To the top cop on Wall Street, it’s a powerful court of justice.
To the accused it can seem like something darker: a parallel American judiciary, separate and unequal, that strains the highest laws of the land.
After decades in the shadows, the in-house court system of the U.S. Securities and Exchange Commission -- a crucial tool of securities law enforcement -- is being thrust into an uncomfortable public spotlight.
For the first time, the SEC is confronting a multipronged attack on its use of what are known as administrative law judges, to whom it directs hundreds of cases a year.
The SEC says its system, in use since the Depression, is fair, cheap and efficient. But critics, former SEC lawyers and federal judges among them, question whether defendants get a lawful hearing.
At stake is a pillar of SEC enforcement and, with it, many of the victories the agency has won. Confronting a host of legal challenges, SEC Chair Mary Jo White has indicated the possibility of routing fewer cases to its five judges, according to a person familiar with the matter.
“This is a fight the SEC never anticipated,” said Peter Henning, who teaches law at Wayne State University in Detroit. “It’s a landmine that could blow sky-high.”
The repercussions could be felt across Washington. Many federal agencies rely on similar in-house courts, so what happens at the SEC could have broad implications.
The issue gained new urgency last week when a federal judge in New York ruled against the SEC in a closely watched case. U.S. District Judge Richard Berman may now rule as early as Monday on whether the method for appointing the SEC judges ultimately violates the Constitution.
Berman last week refused to dismiss a challenge by a former executive at Standard & Poor’s who is subject to an internal SEC action. The regulator has claimed the former executive, Barbara Duka, pushed to change credit ratings to help S&P win business. Duka, who denies the allegations, has countered that any judgment would be invalid because SEC judges are appointed through normal agency hiring practices, rather than by its commissioners. That, her lawyers say, makes the system unconstitutional.
A U.S. judge in Atlanta has blocked two SEC proceedings on similar grounds. But a ruling by Berman, who hears cases just blocks from Wall Street in lower Manhattan, could be particularly damaging to the regulator.
Berman gave the SEC until Monday to decide whether to adopt what he called the “easy fix”: having the judge appointed by its commissioners. But such a step could call into question past decisions by the court, as well as rulings by judges in other agencies.
In a letter from Justice Department lawyers to Berman on Monday, the SEC declined his invitation to announce a change in its process by the deadline.
The agency is concerned about creating problems with current cases, according to a person familiar with the matter, who spoke on the condition of anonymity because the deliberations are private.
The regulator began holding administrative hearings shortly after its creation in 1934. The Dodd-Frank law, enacted in 2010, expanded the agency’s jurisdiction beyond brokers and investment advisers and empowered its judges to issue orders and levy fines that previously had been available only in federal court.
The SEC’s Enforcement Division has embraced the new tool. In fiscal 2009, the year before Dodd-Frank, the SEC filed 53 percent of its enforcement actions in-house. By the end of the last fiscal year, that figure had grown to 81 percent.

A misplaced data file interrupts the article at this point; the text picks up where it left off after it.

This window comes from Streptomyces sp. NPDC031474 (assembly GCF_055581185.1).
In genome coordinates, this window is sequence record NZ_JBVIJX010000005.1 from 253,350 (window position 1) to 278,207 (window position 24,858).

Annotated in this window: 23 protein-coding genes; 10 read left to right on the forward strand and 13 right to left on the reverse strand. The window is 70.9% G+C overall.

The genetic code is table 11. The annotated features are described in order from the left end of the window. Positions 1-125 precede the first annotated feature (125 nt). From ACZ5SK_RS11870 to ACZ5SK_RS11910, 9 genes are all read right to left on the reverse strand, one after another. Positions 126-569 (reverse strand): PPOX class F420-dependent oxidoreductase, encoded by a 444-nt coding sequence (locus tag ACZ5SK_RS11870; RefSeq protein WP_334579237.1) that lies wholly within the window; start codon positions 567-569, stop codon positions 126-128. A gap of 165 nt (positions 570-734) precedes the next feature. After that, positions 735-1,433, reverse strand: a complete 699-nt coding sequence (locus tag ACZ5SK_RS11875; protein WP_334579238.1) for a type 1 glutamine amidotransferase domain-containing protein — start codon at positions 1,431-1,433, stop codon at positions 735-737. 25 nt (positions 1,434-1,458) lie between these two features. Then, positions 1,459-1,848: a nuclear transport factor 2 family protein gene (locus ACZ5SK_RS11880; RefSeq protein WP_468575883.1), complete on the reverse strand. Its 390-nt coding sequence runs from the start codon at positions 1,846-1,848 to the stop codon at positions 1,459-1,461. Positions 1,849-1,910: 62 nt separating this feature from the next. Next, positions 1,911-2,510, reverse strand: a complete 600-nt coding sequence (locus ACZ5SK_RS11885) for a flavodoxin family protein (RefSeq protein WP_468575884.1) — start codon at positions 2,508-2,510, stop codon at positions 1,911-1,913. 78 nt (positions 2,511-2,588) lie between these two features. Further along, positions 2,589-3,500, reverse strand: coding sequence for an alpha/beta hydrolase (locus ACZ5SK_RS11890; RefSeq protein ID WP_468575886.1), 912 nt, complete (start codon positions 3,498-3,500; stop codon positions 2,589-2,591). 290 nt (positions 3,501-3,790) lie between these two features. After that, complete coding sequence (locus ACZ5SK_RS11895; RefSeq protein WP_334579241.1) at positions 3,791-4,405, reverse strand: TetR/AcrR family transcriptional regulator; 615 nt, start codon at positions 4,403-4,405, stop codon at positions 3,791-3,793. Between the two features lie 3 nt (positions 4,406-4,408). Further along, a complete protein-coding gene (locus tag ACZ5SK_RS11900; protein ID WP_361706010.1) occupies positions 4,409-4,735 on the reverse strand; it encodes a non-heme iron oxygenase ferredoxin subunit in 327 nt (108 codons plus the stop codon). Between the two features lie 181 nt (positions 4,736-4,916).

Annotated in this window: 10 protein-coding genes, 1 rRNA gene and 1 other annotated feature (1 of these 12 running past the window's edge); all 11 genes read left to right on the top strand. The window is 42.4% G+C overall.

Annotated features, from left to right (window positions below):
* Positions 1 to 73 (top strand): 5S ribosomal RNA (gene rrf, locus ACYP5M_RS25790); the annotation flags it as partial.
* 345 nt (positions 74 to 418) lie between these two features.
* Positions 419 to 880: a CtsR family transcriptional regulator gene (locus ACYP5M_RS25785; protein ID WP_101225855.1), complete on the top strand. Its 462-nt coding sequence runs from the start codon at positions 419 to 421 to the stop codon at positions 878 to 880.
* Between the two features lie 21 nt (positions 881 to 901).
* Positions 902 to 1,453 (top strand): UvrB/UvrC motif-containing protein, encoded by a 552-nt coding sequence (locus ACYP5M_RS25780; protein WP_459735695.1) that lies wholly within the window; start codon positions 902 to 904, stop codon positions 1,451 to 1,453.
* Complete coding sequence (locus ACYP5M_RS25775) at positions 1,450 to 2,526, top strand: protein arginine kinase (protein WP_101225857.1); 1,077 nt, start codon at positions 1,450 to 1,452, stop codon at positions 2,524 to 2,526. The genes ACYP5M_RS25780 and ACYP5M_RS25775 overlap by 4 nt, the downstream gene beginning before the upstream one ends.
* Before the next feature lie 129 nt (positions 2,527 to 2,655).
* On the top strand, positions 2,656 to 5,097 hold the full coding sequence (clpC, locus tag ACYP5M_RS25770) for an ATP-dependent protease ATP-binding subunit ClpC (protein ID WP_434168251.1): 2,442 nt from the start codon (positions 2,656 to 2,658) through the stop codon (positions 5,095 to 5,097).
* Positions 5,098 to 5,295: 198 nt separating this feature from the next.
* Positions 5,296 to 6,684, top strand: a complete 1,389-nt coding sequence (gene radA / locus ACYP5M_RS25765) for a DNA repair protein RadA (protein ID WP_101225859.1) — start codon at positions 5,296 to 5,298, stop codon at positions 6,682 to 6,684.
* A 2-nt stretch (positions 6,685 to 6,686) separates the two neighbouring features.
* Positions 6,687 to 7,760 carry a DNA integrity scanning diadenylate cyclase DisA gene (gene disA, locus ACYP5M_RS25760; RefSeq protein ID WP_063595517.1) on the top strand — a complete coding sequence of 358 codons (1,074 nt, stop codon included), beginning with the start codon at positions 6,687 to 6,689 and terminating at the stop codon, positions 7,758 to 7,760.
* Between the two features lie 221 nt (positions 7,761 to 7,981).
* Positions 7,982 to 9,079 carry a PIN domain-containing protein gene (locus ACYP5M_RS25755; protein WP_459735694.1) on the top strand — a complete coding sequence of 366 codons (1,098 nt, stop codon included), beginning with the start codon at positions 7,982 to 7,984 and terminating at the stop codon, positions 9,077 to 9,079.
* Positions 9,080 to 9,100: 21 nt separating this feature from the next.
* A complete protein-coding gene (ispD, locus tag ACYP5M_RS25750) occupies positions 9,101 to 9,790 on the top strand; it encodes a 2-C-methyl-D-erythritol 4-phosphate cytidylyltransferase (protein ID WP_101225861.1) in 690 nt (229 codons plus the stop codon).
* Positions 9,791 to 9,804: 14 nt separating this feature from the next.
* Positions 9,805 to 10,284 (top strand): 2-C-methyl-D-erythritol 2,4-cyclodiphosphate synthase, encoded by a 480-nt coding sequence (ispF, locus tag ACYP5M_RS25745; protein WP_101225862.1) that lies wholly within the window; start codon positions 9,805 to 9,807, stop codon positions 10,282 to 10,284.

Defense lawyers complain the SEC system is unfair, particularly in complex cases. Compared to federal courts, deadlines are tight and defendants have fewer legal protections and less access to potential evidence. They see the system as biased in favor of the agency.
“Decades of fairness and reasonableness have been jettisoned for aggressiveness and a win-at-all-costs mindset,” said Jacob Frenkel, a former SEC enforcement lawyer who now represents defendants.
Frenkel was one of the first to sue in federal court on behalf of a client trying to have his case heard there, rather than in the SEC. The case was settled before a ruling was made.
In another case, the SEC agreed in 2011 to drop an administrative action against Goldman Sachs Group Inc. director Rajat Gupta for passing insider tips and sued in federal court after he claimed the regulatory proceeding violated his rights. Gupta was also convicted after U.S. prosecutors brought charges.
The SEC has beaten back other challenges to its in-house forum. Lynn Tilton, the so-called Diva of Distressed, failed in June to block an SEC case claiming she and her firm, Patriarch Partners, misled investors about the value of risky pools of corporate loans. Another Manhattan judge said Tilton had to go through the SEC’s process before appealing to a federal court.
The five SEC judges are part of a much larger pool of almost 1,700 administrative judges working in 26 federal departments and agencies, including the National Labor Relations Board, the Federal Energy Regulatory Commission and the International Trade Commission, according to the Federal Administrative Law Judges Conference. By far the largest number, 1,449 as of last year, hear Social Security cases.
The SEC in-house watchdog is probing allegations that agency judges are biased. In an interim report released Friday, Inspector General Carl Hoecker told White that his office “has not developed any evidence to support” such claims.
Whatever changes might be in store, many defendants, and their lawyers, will almost certainly remain suspicious of the SEC court.
“It’s like your parents punishing you and then appealing to them to reverse your punishment. I don’t like my chances,” said Michael Perlis, a former SEC attorney who is now a partner at Locke Lord LLP in Los Angeles. “There needs to be some type of legislative fix for this.”